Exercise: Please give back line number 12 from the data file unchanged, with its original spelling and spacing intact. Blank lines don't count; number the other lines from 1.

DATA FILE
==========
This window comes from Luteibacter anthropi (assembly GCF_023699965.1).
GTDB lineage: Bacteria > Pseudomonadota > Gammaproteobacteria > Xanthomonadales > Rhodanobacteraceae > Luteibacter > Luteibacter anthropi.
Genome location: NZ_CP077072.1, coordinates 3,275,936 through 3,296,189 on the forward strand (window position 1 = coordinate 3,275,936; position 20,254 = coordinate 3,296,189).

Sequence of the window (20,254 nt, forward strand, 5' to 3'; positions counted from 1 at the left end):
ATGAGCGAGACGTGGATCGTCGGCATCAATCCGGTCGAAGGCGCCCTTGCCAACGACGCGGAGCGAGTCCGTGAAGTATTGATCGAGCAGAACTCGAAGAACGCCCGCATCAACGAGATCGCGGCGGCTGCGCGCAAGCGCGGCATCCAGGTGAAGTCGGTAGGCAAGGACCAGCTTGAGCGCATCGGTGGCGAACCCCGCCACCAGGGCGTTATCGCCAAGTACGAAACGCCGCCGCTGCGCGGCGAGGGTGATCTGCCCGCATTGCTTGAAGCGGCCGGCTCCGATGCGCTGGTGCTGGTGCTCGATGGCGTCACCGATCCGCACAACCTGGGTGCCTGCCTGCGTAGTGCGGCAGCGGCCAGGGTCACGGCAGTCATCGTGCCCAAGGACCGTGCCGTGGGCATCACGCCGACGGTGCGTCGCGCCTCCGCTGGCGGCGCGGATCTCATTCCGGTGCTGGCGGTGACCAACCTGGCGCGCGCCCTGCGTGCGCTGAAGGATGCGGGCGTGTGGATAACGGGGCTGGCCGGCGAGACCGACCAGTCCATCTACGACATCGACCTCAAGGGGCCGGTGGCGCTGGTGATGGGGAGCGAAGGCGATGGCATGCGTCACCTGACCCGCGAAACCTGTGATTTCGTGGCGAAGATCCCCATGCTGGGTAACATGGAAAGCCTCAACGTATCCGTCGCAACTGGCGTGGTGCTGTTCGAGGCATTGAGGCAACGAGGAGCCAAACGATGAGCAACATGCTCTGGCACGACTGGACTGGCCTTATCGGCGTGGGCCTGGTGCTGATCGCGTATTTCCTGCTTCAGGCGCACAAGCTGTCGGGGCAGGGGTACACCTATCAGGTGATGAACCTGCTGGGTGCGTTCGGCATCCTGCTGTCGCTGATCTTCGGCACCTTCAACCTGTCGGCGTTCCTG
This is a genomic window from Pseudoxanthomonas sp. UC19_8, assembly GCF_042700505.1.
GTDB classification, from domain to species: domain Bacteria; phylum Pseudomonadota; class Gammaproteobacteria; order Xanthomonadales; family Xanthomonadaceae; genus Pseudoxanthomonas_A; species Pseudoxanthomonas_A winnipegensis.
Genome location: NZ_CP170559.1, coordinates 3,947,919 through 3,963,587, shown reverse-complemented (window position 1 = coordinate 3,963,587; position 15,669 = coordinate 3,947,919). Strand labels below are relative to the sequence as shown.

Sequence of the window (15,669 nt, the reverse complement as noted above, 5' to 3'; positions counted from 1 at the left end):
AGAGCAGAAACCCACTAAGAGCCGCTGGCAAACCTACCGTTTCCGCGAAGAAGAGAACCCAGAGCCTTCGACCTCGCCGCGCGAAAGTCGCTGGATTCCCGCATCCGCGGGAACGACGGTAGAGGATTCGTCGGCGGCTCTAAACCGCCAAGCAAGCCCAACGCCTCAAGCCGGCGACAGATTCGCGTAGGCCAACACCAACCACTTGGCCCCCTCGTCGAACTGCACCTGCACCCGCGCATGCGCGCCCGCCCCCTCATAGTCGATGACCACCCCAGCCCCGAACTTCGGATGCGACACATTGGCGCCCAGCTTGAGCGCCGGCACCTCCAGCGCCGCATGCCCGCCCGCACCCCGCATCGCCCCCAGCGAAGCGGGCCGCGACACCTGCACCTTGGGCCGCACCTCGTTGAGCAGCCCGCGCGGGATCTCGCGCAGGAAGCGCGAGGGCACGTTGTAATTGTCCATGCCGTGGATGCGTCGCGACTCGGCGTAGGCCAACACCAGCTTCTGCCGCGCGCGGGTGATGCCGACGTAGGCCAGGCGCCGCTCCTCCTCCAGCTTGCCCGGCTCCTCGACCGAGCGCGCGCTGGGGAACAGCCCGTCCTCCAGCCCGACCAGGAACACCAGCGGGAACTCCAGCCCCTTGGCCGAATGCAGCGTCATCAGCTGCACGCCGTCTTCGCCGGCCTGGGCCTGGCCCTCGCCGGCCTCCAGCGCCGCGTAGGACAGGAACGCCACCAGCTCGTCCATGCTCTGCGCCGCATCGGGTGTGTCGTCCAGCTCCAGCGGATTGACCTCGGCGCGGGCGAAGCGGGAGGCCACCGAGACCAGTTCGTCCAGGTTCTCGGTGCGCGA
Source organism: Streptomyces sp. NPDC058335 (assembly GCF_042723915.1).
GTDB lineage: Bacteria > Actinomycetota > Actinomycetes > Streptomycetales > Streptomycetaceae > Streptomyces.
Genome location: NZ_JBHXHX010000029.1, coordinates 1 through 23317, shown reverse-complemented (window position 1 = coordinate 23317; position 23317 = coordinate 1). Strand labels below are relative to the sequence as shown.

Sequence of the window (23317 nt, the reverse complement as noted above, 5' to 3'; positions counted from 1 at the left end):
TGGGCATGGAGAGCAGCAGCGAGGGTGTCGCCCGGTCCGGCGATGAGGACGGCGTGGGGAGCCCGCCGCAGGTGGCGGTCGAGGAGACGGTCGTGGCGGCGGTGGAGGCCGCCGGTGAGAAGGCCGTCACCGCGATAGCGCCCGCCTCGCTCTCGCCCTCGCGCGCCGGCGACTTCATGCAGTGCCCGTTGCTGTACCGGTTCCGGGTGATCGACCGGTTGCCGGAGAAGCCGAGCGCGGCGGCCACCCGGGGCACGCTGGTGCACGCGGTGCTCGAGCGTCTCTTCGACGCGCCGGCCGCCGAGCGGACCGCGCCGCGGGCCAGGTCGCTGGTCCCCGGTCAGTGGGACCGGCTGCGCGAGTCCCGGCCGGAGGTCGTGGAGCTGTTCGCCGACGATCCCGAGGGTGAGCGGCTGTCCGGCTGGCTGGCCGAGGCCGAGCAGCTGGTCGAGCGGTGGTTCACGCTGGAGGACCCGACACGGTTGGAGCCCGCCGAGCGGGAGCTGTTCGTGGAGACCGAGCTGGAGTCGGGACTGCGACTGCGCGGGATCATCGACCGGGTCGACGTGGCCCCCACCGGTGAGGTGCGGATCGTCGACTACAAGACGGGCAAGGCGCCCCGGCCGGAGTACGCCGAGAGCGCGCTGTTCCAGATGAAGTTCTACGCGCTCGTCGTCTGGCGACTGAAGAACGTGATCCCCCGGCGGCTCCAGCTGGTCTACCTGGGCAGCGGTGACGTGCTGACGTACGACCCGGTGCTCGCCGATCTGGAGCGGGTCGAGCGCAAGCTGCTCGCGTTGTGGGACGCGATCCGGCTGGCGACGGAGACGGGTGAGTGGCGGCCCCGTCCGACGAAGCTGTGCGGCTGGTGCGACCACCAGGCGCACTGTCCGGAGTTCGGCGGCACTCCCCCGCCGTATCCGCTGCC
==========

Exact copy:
GTDB lineage: Bacteria > Actinomycetota > Actinomycetes > Streptomycetales > Streptomycetaceae > Streptomyces.